5. Visit  That Guy profile page
    0
    Im happy to see it on the front page, 2nd main article. Gets the word out. Maybe more people will see this and stop flooding the market.
  6. Visit  joliverlpn profile page
    0
    I graduated in March of 2011 as an LPN. It took me one year to find a job as a new grad nurse. I worked at the job for 2 months, and everyone there loved me and my work ethic. A different company took over the place I was working at, and that company would not hire me because they said I did not have enough work experience as a nurse. ( I believe they should have atleast gave me a chance before they let me go, but who I am to say that?) Ever since then I havent been able to find a job. It's crazy. If given thew opportunity, I would send back my license so clear my student loans. I feel like nursing school was a big waist of my life.
  7. Visit  ~CraftyNurse~ profile page
    7
    This article just scratches the surface of the problem, it is NOT the root of it! There are PLENTY of nursing jobs available, as a recent New Grad I know...I have done the legwork! I have put in over 200 applications and FINALLY landed a job, but had to uproot my family and move out of state to find it. The MAIN problem is that hospitals don't want to pay the money to train a New Grad. Statistically, New Grads do not stay in their first job (we will talk about why in a minute) and it costs a lot to train them. In times when managers are forced to run a department on minimal staffing (unsafe ratios are now the norm!!!) they want an experienced nurse who can jump right in and fill the hole, not a New Grad who will not be ready to be on their own for a few months (weeks is usually all they are given, in all honesty). Often New Grads are forced into a position you don't really want, just to get that all important "Golden Year" of experience. I was told over and over to look into working at a long term care facility (nursing home). That isn't the type of nursing I want to do, but more importantly supervising LVNs and CNAs for often 50+ patients is not a safe position for a New Grad. That is just common sense to me! I have a significant work history in EMS, both prehospital and in the ED...but I want told to go to the medical/surgical floors to "better my organizational skills". I was opposed to this at first. I did not feel it was fair to the staff who training me on the med/surg floor because I know I was not going to stay. As soon as I hit that "Golden Year", or even 6 months, I would be out of there. I would no longer be a "New Grad" and no longer require a lengthy (seeing the trend here...money!) orientation to the unit I really want to work for. I am lucky. I found a health care organization that took the time to listen to my skills, what my wants and future plans were, and what hours I wanted to work. I was offered three positions, all for the hours I wanted, and I was allowed to choose. I have the hours I want, the department I want, and an extensive 6 month critical care internship. I don't plan on going anywhere, because a place that takes the time to listen to what a "lowly" New Grad wants is a place I want to work.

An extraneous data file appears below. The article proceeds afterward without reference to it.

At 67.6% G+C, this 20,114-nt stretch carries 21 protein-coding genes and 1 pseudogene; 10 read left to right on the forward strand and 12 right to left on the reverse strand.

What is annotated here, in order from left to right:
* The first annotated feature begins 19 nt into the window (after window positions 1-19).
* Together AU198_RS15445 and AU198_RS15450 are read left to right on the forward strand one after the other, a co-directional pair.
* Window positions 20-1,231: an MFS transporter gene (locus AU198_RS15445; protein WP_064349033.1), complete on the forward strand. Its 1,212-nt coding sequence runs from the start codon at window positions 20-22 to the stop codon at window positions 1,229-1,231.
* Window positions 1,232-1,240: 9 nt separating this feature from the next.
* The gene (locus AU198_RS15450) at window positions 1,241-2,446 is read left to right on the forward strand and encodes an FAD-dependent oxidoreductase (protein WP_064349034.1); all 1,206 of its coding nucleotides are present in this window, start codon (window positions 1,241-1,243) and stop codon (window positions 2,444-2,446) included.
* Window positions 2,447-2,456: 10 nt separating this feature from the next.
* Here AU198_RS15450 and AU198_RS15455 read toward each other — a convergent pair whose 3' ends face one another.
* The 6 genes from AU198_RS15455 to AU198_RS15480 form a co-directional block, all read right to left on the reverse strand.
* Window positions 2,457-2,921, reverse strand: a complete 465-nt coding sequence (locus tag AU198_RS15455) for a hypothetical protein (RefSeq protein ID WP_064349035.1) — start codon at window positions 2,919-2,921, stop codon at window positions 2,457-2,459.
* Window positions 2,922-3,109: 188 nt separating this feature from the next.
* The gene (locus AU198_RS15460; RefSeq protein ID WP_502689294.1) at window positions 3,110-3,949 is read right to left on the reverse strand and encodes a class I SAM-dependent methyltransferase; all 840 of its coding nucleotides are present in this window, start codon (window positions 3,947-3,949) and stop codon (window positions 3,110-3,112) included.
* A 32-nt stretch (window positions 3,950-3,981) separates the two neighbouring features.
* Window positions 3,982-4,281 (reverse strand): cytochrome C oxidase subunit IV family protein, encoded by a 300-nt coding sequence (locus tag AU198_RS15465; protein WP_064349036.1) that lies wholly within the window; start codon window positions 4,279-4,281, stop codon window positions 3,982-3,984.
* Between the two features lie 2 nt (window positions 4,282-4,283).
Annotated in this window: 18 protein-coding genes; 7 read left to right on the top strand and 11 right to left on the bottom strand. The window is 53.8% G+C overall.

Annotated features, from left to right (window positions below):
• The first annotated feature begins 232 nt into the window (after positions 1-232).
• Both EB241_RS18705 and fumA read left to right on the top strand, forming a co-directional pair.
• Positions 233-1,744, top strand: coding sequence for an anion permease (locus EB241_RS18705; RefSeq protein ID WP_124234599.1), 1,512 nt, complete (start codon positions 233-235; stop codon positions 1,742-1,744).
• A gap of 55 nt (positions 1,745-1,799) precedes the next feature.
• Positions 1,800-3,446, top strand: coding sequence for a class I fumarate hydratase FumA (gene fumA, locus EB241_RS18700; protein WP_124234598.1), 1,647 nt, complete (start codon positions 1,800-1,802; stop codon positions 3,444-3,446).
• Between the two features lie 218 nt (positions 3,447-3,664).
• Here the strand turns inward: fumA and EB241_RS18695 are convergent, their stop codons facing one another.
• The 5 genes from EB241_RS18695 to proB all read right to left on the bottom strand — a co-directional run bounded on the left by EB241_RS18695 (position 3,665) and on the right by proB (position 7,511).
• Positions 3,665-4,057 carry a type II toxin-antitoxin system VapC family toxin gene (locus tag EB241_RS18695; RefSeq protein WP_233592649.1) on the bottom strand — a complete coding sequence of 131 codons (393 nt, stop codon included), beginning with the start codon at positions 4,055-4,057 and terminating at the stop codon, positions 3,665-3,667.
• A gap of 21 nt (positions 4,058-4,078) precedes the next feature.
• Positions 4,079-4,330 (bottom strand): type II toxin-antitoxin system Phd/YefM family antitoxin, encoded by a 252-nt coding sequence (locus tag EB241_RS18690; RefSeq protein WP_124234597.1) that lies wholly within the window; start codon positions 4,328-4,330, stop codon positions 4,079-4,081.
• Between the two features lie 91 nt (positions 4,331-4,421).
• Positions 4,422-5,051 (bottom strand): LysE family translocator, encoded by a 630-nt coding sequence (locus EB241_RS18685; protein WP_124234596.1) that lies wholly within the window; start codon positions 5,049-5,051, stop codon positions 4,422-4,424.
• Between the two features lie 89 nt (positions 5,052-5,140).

As an ER nurse I work 12 hour shifts, I am lucky to get a lunch break, sometimes forget to use the bathroom for hours, have been punched, spit on, verbally abused by patients and staff...all for $21 an hour! I love my job. I can't imagine doing anything else, but it is time the public knows how hard it is to be a nurse! When I am not in your room I am not on my cell phone (if I am, I am looking up a medication...not playing a game), I am not loafing in the break-room, or smoking a cigarette...I am in another room helping another patient.
    not.done.yet, CareQueen, 2008grdute, and 4 others like this.
  8. Visit  Nightingallow profile page
    0
    Quote from netglow
    Hey, A new grad nursing job at a hosptial is the bottom of the barrel! I think the other poster thought for example: get a job as a janitor and if you do good maybe they'll let you be an RN one day. LOL.
    Out of seriousness, I applied for housekeeping. Luckily or unluckily I got the flu so couldn't get to the hospital to followup. Nothing wrong with being a janitor if you are very fit and have lungs of steel, my boyfriend used to be one, but got very sick from it. Only thing is that I honestly don't believe it will lead to a rn position. It's possible but jobs are competitive inhouse as well. This is from my experience btw in NY but there might other experiences elsewhere.
  9. Visit  netglow profile page
    0
    Quote from Nightingallow
    Out of seriousness, I applied for housekeeping. Luckily or unluckily I got the flu so couldn't get to the hospital to followup. Nothing wrong with being a janitor if you are very fit and have lungs of steel, my boyfriend used to be one, but got very sick from it. Only thing is that I honestly don't believe it will lead to a rn position. It's possible but jobs are competitive inhouse as well. This is from my experience btw in NY but there might other experiences elsewhere.
    That was my point
  10. Visit  MrsStudentNurse profile page
    0
    My husband sent me this article. Very honest article and balanced. I think it's more of people aren't able to move or don't want to move where there are jobs. For instance North Dakota. Rural locations. Regardless give it five years and nurses will be getting bonuses thrown at them from every which way. Give it time.
  11. Visit  chicagonurse89 profile page
    0
    Great!Hopefully, this could somehow address the problem among new grad nurses!hopefully as a lot of new grads are really getting frustrated
  12. Visit  DoGoodThenGo profile page
    0
    Very good overall and about time. However am sure many experienced nurses of a "certain age" would take exception to being deemed as "clogging up the system" by not leaving the profession.
  13. Visit  atlnurse477 profile page
    0
    good thing, this problem has already been brought to the open!!"[FONT=Lato]900,000 nurses over the age of 50 who will probably retire this decade" and yes not particularly encouraging, because what's the guarantee that they will actually hire new grads??